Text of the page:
Proposed Rule on Injury and Illness Recordkeeping Regulation

Proposed Rule on Injury, Illness Recordkeeping Regulation

 

WASHINGTON – On March 30th, OSHA published a proposed rule to its occupational injury and illness recordkeeping regulation. The proposed amendment targets to improve the tracking of workplace injuries and illnesses recordkeeping regulation, 29 CFR 1904.41.

The Proposed Rule

The proposed rule requires certain employers to submit injury and illness information to OSHA electronically and report the Annual Summary. Ultimately, the agency uses these reports to identify and respond to emerging hazards and makes aspects of the information publicly available.

In summary, the proposed rule would:

  • Require establishments with 100 or more employees in specific high-hazard industries to electronically submit information from their OSHA Forms 300, 301, and 300A to OSHA once a year.
  • Update the classification system used to determine the list of industries covered by the electronic submission requirement.
  • Remove the current requirement for establishments with 250 or more employees not in a designated industry to electronically submit Form 300A to OSHA annually.
  • LAstly, require establishments to include their company name when making electronic submissions to OSHA.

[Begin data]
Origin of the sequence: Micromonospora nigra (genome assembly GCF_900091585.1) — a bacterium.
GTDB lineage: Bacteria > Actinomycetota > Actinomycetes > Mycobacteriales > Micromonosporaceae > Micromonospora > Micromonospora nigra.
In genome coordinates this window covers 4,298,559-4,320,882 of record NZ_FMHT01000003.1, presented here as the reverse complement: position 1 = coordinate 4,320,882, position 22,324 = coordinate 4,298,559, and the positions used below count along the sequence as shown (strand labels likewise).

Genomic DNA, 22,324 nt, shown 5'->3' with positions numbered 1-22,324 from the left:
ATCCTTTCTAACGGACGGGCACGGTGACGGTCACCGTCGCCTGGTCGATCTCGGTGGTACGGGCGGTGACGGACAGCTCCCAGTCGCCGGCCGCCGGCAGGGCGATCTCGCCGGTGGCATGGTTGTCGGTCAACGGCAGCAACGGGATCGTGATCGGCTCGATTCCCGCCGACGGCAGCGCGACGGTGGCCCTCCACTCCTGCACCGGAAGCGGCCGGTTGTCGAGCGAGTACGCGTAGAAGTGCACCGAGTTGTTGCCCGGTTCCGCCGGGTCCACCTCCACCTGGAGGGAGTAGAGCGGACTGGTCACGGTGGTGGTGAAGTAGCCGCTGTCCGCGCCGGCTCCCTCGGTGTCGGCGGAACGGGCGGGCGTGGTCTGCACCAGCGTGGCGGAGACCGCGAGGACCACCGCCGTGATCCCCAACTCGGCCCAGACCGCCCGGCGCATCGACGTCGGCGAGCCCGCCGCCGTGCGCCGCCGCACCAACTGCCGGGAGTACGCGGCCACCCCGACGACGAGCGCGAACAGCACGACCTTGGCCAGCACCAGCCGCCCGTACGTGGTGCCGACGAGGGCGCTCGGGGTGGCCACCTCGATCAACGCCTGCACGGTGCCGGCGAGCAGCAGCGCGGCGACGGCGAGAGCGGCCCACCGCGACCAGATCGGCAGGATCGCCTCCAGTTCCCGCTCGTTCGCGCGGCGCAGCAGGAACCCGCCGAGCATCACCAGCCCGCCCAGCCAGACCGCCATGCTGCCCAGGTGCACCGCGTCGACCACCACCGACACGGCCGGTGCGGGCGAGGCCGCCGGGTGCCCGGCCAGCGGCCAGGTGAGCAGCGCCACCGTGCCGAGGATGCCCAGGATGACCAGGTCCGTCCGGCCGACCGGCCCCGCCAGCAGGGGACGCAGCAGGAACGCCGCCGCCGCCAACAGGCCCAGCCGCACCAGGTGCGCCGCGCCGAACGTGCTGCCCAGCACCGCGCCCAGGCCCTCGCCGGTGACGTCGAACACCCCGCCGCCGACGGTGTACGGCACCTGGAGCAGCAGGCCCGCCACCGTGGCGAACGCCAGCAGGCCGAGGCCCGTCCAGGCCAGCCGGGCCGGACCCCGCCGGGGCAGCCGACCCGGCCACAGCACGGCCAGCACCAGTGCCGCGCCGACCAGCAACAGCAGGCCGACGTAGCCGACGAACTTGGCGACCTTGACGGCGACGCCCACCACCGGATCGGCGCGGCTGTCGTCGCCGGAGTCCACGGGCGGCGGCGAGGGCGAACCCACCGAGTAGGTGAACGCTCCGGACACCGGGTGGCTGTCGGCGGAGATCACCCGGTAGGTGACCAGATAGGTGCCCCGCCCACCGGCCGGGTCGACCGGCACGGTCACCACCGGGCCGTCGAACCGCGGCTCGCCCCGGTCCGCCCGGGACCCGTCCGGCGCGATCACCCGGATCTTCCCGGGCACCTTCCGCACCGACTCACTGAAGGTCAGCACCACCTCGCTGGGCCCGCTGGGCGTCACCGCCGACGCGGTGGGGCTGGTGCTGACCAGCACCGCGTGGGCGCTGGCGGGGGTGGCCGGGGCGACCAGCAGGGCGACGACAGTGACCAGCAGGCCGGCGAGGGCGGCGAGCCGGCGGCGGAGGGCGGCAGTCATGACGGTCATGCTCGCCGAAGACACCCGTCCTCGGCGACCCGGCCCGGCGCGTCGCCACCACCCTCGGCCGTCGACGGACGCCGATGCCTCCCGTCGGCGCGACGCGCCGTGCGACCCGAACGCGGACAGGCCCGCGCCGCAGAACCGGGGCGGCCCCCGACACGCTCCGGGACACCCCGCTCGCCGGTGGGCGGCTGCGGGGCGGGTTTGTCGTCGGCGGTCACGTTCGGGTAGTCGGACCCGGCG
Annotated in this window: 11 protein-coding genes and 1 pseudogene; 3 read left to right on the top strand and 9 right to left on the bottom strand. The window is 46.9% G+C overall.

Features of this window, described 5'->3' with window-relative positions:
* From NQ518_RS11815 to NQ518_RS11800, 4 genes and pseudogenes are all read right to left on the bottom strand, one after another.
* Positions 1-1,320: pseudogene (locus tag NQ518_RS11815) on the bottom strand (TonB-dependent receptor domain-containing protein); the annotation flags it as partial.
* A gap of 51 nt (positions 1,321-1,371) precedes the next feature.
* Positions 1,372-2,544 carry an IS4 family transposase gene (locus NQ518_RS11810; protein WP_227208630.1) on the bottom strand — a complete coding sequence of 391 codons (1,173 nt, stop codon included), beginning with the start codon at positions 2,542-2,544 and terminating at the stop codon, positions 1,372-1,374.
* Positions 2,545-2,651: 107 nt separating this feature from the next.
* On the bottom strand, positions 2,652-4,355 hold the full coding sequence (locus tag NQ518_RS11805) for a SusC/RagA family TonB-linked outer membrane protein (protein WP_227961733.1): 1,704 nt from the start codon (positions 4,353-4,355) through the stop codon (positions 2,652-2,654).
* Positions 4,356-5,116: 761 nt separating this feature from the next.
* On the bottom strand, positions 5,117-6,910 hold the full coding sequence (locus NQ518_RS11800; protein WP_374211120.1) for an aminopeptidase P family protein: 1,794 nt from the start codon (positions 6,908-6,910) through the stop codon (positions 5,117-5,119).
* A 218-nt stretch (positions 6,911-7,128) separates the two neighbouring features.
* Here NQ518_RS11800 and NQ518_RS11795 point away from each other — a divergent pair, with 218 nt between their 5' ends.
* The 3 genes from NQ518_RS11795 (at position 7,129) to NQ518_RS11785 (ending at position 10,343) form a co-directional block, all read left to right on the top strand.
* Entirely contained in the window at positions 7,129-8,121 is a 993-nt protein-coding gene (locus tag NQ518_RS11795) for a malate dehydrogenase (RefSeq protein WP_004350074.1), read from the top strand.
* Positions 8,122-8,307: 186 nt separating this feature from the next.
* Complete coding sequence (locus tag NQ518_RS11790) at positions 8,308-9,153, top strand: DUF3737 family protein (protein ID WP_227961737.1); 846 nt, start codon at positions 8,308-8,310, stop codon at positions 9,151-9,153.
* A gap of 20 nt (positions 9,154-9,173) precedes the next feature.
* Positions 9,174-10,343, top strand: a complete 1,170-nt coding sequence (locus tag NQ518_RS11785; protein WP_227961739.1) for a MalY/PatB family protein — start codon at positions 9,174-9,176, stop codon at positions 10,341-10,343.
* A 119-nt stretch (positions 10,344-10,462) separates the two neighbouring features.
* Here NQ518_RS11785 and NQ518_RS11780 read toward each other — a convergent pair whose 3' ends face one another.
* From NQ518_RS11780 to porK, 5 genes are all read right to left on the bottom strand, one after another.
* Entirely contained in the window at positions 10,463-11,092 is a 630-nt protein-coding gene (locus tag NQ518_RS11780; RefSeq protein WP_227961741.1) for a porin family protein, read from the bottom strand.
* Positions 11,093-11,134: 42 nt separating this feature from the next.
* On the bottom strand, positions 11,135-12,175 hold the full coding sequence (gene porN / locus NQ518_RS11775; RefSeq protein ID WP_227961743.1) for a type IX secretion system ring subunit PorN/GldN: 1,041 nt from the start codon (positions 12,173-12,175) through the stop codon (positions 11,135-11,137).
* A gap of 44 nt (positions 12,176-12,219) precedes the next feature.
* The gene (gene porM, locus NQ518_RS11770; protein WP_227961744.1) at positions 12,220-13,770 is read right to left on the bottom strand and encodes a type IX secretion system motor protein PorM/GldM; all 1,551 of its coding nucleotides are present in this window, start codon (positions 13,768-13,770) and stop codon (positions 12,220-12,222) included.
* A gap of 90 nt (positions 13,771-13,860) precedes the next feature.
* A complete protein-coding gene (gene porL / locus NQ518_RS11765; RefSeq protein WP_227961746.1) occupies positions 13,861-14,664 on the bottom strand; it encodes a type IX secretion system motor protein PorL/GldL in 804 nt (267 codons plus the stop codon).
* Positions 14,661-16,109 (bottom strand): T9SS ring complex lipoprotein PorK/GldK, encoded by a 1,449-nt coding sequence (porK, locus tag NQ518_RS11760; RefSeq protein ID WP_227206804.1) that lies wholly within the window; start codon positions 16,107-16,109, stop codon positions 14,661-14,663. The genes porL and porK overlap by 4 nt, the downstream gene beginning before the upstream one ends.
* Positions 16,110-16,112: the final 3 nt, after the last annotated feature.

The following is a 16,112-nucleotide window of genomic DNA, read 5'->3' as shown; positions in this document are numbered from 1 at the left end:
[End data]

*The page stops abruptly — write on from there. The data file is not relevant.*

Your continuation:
In the meantime, establishments with 20 or more employees in specific high-hazard industries would continue to submit Annual Summary via Form 300A to OSHA electronically.

The Benefits of the Amendments

After all, the proposed rule would support OSHA’s mission to protect workers, mitigate workplace hazards, and empower workers by increasing transparency in the workforce.

Additionally, OSHA believes that the electronic submission of establishment-specific and case-specific information will improve workplace safety and health by:

  • Allowing OSHA to effectively identify workplaces where workers are at most significant risk from specific hazards. Thus, enabling the agency to target its compliance assistance and enforcement efforts accordingly.
  • Improving the visibility of employers to compare their injury and illness data on hazards within the same industry.
  • Enhancing the ability of stakeholders to make more informed decisions using recent establishment-specific, case-specific, and injury/illness information.
  • Lastly, advancing the research related to occupational safety and health.
Comments Due Date and Submission Details

The public can submit comments online using Docket No. OSHA-2021-0006 on the Federal eRulemaking Portal. Refer to the Federal Register notice for more details, and the due date for comments submission is May 30th, 2022. All submissions must include the agency’s name and the docket number for this rulemaking (Docket No. OSHA-2021-0006). OSHA also cautions commenters about submitting private information that will be made available to the public online at https://www.regulations.gov without modification.

Key Takeaways

In summary, organizations are highly encouraged to have robust and comprehensive health and safety programs. These include scheduling routine safety training and inspections to prevent accidents and avoid fines, ensuring the highest level of workplace safety and motivation.

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